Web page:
Mervin Smucker. Characteristics of automatic thoughts that are linked to human emotions

In Beck’s model of Cognitive Therapy, the automatic thoughts that we have at any point in time are linked to the emotions we experience. Beck asserts that we change how we feel and replace our negative emotions with neutral or positive emotions by changing the way we think, especially by changing our automatic thoughts.

Below is a list of characteristics that are thought to describe the nature of automatic thoughts.

  • they are specific rather than vague
  • occur in shorthand form – only the essential words
  • may be words or pictures
  • do not arise from reasoning about, or reflecting on, the situation
  • follow no logical sequence of steps, as occurs in problem solving
  • “just happen”spontaneously, as though by reflex
  • Are difficult to “turn off”
  • require no effort
  • appear plausible or reasonable, although they may be far-fetched
  • can occur in spite of objective evidence to the contrary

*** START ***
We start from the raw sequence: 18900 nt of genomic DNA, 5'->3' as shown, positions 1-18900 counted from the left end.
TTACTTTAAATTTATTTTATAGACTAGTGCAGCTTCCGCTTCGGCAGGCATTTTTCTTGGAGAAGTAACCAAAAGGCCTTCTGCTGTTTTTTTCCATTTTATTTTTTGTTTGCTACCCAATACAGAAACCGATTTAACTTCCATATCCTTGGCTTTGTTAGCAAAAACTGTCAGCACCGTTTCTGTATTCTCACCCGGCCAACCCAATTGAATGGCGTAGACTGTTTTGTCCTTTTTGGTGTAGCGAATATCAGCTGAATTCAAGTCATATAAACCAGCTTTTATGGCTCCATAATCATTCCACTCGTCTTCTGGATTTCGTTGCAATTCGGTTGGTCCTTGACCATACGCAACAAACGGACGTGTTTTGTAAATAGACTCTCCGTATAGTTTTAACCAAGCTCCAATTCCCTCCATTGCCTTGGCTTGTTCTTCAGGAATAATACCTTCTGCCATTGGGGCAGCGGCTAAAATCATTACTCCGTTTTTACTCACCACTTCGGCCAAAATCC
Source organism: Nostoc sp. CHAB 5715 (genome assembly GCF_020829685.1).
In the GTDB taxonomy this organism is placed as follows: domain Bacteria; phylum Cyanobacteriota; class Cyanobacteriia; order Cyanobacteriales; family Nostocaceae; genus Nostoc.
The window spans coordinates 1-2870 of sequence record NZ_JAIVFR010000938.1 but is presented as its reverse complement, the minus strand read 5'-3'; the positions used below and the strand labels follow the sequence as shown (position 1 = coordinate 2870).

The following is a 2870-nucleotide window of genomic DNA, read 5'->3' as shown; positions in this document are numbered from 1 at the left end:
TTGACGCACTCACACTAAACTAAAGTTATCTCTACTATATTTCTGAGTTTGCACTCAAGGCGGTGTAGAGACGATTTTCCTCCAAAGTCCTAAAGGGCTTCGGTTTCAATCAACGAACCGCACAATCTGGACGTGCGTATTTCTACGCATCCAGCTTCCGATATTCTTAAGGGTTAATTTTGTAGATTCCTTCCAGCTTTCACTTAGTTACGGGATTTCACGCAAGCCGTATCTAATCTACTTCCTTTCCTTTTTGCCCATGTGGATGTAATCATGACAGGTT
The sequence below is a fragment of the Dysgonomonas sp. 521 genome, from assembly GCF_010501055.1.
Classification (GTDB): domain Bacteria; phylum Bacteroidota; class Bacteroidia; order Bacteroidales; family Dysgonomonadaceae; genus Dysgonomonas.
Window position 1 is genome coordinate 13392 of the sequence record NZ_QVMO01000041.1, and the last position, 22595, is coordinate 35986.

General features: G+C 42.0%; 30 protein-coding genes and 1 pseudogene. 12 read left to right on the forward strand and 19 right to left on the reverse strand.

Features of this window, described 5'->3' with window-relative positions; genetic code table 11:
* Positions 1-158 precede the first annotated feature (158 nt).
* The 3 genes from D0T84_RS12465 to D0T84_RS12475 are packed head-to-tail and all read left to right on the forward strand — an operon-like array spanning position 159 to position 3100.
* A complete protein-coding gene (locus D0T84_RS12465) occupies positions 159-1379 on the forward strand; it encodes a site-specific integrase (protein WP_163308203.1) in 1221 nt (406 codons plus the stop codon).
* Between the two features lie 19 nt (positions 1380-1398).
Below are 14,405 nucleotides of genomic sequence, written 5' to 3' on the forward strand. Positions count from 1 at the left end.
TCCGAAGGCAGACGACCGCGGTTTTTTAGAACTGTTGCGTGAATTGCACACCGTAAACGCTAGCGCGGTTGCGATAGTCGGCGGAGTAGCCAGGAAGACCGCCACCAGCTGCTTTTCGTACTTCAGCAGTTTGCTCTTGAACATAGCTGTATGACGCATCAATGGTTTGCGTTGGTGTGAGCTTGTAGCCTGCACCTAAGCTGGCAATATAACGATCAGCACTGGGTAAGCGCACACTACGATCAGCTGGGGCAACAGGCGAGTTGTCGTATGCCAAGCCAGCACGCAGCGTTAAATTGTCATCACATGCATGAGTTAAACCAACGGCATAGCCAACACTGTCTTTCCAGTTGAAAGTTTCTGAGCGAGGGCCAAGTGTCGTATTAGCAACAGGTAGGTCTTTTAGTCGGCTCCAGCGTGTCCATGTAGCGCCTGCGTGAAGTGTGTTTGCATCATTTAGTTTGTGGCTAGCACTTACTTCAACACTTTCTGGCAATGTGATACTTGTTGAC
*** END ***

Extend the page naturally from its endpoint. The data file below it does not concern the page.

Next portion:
Mervin Smucker

Mervin Smucker. Imagery-based interventions for PTSD: Outcome data.

Symposium presentated at the 37th Annual Congress of the European Association for Behavioural & Cognitive Therapies, Helsinki, Finland.

Since the early 1990s, the use of imagery as a primary therapeutic agent in fostering cognitive and emotional processing of traumatic material is being employed by a rapidly growing number of CBT clinicians and theorists. Traumatic memories and associated meanings are often encoded as vivid images and sensations embedded in the traumatic imagery itself and is not accessible through linguistic retrieval alone.  As such, imagery-based interventions are increasingly used as primary therapeutic agents to facilitate alleviation of PTSD symptomatology and modify traumagenic beliefs and schemas.

In this talk, Dr. Smucker describes how he “stumbled” across a powerful imagery rescripting intervention which induced a dramatic change within one session with a rape victim twenty years ago, and how he went on to build on this case to develop an imagery rescripting treatment for individuals who have been traumatized and are struggling with PTSD.